HOUSE BILL REPORT
This analysis was prepared by non-partisan legislative staff for the use of legislative members in their deliberations. This analysis is not a part of the legislation nor does it constitute a statement of legislative intent.
As Reported by House Committee On:
Human Services & Early Learning
Title: An act relating to working connections child care eligibility.
Brief Description: Concerning working connections child care eligibility.
Sponsors: Representatives Callan, Eslick, Ramos, Ryu, Shewmake, Chapman, Senn, Frame, Thai, Bergquist, Kilduff, Stonier, Tharinger, Davis, Macri, Pollet, Goodman, Wylie and Doglio; by request of Governor Inslee.
Human Services & Early Learning: 1/17/20, 1/24/20 [DP].
HOUSE COMMITTEE ON HUMAN SERVICES & EARLY LEARNING
Majority Report: Do pass. Signed by 7 members: Representatives Senn, Chair; Callan, Vice Chair; Frame, Vice Chair; Goodman, Kilduff, Lovick and Ortiz-Self.
Minority Report: Do not pass. Signed by 4 members: Representatives Dent, Ranking Minority Member; McCaslin, Assistant Ranking Minority Member; Corry and Klippert.
Staff: Dawn Eychaner (786-7135).
The Working Connections Child Care (WCCC) program provides child care subsidies for families with incomes at or below 200 percent of the federal poverty guideline (FPG). Two hundred percent of the 2019 FPG is $42,660 for a household of three. The parent must be engaged in work or in approved work activities unless the family has received child welfare, child protective, or family assessment response services in the previous six months. A household's eligibility period for the WCCC program lasts for 12 months.
Families experiencing homelessness are allowed a four-month grace period to meet program requirements, including providing verification of participation in approved work activities.
The WCCC program is funded in part by the federal Child Care and Development Fund (CCDF). The CCDF rules define homelessness in accordance with the federal McKinney-Vento Homeless Assistance Act subchapter on Education for Homeless Children and Youths (McKinney-Vento Act). This definition describes homeless individuals as lacking a fixed, regular, and adequate nighttime residence and includes sharing the housing of other persons in the definition for homeless children and youth.
The Department of Children, Youth, and Families (DCYF) is the designated lead agency for administration of the CCDF program and administers the WCCC program.
Summary of Bill:
The DCYF must extend the grace period for homeless families to meet WCCC program requirements from four months to 12 months.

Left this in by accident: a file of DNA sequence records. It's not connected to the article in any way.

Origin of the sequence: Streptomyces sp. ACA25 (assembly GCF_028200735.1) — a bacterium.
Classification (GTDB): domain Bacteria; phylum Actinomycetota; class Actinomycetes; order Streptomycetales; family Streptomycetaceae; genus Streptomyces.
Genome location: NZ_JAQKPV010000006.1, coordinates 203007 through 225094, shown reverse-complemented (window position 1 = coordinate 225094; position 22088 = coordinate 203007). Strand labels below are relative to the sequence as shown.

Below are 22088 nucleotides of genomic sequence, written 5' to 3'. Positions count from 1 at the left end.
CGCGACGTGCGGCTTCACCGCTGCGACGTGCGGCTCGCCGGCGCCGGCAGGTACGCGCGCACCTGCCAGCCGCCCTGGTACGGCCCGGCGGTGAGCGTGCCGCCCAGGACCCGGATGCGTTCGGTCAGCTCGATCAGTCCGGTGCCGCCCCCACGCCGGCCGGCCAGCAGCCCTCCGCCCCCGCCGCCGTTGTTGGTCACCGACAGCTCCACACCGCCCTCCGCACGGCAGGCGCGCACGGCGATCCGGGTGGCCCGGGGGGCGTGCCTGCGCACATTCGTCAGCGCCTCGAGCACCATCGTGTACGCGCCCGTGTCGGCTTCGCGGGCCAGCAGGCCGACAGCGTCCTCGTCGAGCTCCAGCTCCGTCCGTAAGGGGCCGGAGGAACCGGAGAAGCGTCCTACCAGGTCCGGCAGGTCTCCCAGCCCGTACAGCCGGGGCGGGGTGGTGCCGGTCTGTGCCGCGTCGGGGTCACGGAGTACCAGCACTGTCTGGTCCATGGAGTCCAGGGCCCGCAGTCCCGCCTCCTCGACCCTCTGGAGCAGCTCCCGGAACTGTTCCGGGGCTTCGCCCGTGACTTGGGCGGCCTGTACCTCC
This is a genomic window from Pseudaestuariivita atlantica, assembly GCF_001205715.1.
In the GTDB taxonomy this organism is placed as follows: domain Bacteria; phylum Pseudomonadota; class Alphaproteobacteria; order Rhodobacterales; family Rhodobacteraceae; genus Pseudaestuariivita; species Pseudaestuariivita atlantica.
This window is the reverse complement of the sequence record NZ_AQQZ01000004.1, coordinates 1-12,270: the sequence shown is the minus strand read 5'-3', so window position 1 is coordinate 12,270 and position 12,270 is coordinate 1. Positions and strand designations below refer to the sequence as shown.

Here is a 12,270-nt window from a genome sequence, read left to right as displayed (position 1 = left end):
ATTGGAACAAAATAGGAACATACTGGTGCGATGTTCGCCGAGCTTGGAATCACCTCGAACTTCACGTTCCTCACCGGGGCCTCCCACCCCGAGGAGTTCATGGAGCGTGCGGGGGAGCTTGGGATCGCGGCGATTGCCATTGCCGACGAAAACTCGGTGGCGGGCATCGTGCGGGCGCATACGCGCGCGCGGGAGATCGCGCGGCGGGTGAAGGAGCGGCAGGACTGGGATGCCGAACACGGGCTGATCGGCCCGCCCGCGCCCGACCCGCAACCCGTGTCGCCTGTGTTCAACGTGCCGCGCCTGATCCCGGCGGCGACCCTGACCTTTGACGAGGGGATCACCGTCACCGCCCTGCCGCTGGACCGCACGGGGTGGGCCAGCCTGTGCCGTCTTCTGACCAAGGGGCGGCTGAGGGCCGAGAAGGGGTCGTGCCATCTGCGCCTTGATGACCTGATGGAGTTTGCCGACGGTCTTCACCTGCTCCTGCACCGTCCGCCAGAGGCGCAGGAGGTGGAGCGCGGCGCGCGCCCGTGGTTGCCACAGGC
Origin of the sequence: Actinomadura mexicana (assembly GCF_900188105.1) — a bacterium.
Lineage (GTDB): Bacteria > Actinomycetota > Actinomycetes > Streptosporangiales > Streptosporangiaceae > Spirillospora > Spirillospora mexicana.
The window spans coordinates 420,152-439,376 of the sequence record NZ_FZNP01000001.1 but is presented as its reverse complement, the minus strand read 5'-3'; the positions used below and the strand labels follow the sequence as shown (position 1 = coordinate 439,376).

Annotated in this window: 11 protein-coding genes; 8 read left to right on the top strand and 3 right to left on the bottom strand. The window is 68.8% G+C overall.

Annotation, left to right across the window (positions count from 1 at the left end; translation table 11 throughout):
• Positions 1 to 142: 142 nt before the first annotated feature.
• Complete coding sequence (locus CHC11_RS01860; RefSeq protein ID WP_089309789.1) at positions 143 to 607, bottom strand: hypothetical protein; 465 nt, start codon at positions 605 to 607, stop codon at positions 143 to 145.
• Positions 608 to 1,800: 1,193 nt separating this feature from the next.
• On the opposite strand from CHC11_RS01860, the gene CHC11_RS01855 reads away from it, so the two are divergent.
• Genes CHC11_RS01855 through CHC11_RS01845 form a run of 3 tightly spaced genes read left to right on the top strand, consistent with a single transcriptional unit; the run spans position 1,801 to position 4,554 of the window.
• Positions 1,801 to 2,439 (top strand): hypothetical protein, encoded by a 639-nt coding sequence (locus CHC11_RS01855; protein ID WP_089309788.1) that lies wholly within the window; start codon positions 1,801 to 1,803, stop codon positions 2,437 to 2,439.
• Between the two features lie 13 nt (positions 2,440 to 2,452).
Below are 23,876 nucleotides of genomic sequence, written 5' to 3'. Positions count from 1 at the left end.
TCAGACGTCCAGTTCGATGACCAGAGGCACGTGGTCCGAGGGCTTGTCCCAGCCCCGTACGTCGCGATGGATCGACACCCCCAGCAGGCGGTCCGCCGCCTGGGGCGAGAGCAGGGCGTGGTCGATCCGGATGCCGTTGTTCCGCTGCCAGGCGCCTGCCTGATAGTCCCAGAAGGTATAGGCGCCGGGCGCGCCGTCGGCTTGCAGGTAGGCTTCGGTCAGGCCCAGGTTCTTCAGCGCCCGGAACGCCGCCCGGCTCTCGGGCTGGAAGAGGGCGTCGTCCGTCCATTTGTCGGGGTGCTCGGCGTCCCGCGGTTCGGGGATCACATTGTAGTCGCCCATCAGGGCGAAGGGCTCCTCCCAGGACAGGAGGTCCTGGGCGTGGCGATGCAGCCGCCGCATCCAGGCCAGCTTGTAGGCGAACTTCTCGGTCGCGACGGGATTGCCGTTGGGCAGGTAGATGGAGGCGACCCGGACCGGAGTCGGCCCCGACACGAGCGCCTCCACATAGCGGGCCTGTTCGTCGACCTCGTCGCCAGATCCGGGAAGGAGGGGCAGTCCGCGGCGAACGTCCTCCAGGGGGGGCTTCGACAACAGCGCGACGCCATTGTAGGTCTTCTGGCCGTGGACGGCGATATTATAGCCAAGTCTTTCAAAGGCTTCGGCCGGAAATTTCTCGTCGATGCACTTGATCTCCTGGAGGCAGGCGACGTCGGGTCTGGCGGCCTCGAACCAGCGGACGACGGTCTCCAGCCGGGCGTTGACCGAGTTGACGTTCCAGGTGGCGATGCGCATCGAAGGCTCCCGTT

The term "homeless" is defined as without a fixed, regular, and adequate nighttime residence as described in the federal McKinney-Vento Act.
Statutory content is reorganized.
Fiscal Note: Requested on January 14, 2020.
Effective Date: The bill takes effect 90 days after adjournment of the session in which the bill is passed.
Staff Summary of Public Testimony:
(In support) This policy is about providing safe, consistent, high quality care to the most vulnerable children and a safe place for children while parents stabilize and find housing. Families are rarely able to find the care they need in the four-month timeframe of the current homeless grace period. More than 300 homeless families lost access to care last year. Homelessness in early childhood is harmful to children's health, and early brain development and experiencing toxic stress is associated with poor educational outcomes and long-term health issues. Access to child care will help buffer children and families. Homeless families have a full-time job coping with their trauma and trying to shield their children from the effects of homelessness. Parents who are homeless and trying to find a job face huge barriers in finding and keeping jobs. The current grace period is not enough time, and extending it will increase predictability for providers. In a 12-month program, a child has time to learn, thrive, and feel safe. With more time in the grace period, families facing uncertainty of affording child care will have fewer worries. Improving access to quality early learning is one of the best ways to break the cycle of intergenerational poverty. After school care is a place for children to work on homework, as well as on social-emotional growth.
Persons Testifying: (In support) Representative Callan, prime sponsor; Joel Ryan, Washington State Association of Head Start and Early Childhood Education and Assistance Program; Norma Lobo and Sarah Brady, Child Care Resources; Kelly Blutcher; Bevette Irvis, Wellspring Family Services; Nick Federici, United Way of King County; Ryan Murphy, Save the Children Action Network; David Beard, School's Out Washington; and Sydney Forrester, Office of the Governor.
Persons Signed In To Testify But Not Testifying: None.